As expected, the Regular Decision round also hit record application heights. Students may have applied to more reach colleges without analyzing the appropriate number of target and safety colleges. This family’s experience speaks to what they described as a “college admissions nightmare” because they did not calibrate colleges correctly.
Learn some of the final admissions cycle results:
- UCLA had one of the most staggering application volumes in the country. The university received a twenty-eight percent increase in freshman applications. This equated to 139,500 applicants in this 2020-2021 application cycle compared to 109,000 applicants in 2019-2020.
- University of Pennsylvania received 56,000 applications during the past application cycle. University of Pennsylvania did not expand its accepted class size of 2,400 students even though it received a thirty-four percent increase in applicants.
- Boston University set a new record of 75,733 applicants and only 13,384 were offered a spot. Interestingly, Boston University reported that fifty-three percent of applicants were admitted through Early Decision. Applicants made a binding decision even though they could not see the campus during Covid!
- Colby College recorded a record-breaking 15,857 applicants and offered admission to 1,279. This equates to an eight percent acceptance rate for the Class of 2025.
- Rice University was one of the few universities in the country that accepted a record number of applicants. Rice extended 2,749 admissions offers out of an applicant pool of 29,523. The previous year, Rice accepted 2,346 out of an applicant pool of 23,433. Rice’s slight increase to a nine percent acceptance rate does not make admissions easier. Rice has plans to increase the student body by 2025, which could end up as a benefit to applicants in future years.
Benefits to Understanding the Admissions Cycle
You may want to understand the previous admissions cycles, so you know how to guide your child’s senior application efforts. Otherwise, how do you know how to navigate a competitive college admissions cycle?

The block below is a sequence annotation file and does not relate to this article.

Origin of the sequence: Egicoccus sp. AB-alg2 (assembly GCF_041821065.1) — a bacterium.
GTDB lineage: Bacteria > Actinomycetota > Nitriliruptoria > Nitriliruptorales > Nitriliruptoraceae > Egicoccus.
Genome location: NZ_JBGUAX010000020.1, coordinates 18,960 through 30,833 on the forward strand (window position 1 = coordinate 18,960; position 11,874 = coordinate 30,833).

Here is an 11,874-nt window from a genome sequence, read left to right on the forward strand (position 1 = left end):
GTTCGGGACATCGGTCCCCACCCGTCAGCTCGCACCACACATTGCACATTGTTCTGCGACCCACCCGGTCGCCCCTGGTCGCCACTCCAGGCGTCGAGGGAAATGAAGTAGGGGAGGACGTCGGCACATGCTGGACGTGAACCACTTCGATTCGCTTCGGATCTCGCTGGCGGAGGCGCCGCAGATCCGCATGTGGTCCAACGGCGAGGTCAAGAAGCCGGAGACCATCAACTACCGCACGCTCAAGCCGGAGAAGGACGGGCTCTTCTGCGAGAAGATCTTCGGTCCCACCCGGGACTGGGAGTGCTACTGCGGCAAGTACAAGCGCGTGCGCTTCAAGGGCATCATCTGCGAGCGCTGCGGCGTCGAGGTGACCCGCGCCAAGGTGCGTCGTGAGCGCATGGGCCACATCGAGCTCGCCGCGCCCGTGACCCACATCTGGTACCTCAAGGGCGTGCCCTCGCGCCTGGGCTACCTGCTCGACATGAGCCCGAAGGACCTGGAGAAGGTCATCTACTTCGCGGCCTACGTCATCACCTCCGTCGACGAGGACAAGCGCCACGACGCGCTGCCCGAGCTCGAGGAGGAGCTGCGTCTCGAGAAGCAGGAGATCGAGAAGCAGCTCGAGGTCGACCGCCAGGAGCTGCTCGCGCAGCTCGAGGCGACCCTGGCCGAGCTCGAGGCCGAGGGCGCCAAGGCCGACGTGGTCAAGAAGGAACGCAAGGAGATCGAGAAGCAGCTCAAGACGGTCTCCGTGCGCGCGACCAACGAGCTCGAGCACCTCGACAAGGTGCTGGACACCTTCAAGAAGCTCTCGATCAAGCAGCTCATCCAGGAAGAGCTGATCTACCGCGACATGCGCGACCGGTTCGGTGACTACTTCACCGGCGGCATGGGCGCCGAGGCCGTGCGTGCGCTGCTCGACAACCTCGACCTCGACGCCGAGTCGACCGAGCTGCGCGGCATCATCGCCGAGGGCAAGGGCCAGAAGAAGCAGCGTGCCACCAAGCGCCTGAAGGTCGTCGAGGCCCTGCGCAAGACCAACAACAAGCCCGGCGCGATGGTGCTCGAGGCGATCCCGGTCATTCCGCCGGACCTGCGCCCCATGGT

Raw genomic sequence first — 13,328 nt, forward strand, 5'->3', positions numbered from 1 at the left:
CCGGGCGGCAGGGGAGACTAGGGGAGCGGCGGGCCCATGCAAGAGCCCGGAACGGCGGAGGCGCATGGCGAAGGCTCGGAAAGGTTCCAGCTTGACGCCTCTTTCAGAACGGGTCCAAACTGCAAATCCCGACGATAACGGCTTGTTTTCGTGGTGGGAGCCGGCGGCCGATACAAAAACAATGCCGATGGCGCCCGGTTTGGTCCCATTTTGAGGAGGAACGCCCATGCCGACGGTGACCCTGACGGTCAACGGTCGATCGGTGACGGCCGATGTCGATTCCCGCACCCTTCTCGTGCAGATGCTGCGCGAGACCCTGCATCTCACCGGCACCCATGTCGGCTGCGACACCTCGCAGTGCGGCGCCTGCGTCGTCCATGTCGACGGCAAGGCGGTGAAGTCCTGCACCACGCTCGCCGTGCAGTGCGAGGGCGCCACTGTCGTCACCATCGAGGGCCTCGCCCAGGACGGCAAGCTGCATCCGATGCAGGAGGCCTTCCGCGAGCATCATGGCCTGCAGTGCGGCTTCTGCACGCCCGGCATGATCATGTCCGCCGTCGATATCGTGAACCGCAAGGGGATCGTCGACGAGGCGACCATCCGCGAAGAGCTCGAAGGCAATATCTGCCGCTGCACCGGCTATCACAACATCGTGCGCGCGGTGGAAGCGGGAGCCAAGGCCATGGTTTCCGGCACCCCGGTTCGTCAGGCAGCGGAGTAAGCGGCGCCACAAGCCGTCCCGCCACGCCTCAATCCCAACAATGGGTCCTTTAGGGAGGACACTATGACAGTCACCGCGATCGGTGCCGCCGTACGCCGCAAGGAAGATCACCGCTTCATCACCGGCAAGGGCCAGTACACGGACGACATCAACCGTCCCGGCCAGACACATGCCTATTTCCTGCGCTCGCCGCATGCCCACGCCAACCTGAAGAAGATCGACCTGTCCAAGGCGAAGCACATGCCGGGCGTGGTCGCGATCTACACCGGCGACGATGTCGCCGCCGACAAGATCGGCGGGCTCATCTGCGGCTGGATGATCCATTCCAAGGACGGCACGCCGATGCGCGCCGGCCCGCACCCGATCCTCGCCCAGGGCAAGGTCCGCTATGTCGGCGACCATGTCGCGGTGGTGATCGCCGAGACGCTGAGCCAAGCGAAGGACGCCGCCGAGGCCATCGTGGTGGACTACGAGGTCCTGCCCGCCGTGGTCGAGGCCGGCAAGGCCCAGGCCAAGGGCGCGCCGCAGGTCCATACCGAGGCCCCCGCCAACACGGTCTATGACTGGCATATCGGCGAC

Let us review some key takeaways to better understand the 2020-2021 admissions cycle.
Key Takeaway 1: Test optional did not penalize applicants.
As colleges made announcements about test-optional policies for this recruiting cycle, families reacted with skepticism and uncertainty. Parents asked, “Will colleges really admit students without test scores?”
The answer was a resounding YES! I had numerous clients accepted to selective universities without submitting test scores.
The University of Notre Dame infographic below illustrates the competitive nature of the class of 2025. Interestingly, thirty-one percent of students who applied to Notre Dame early this year were admitted without a test score. As you can see, an applicant can gain admission to a very selective college without submitting a test score.
Key Takeaway 2: Letters of recommendation mattered more than ever.
As many applicants applied test-optional, recommendation letters became an important admissions criterion. Colleges used recommendation letters as part of their application process more than ever. Letters of recommendation provided important insights into an applicant’s attributes, accomplishments, and achievements to help colleges identify the right students for their class. Applicants with outstanding letters of recommendation had a competitive advantage in many instances.
Key Takeaway 3: Underrepresented applicants earned admission in record numbers.
The modern admissions process has always prevented applicants from disadvantaged backgrounds from competing with their more advantaged peers. Completing financial aid information, such as the FAFSA and the CSS Profile, often presented another obstacle for minorities. The chart below from the National Student Clearinghouse highlights declining enrollment from underrepresented minorities and high poverty schools.
However, colleges and universities have made it a priority to admit underrepresented applicants. For example, Bowdoin College admitted a record forty percent of students of color in its most selective admissions cycle ever.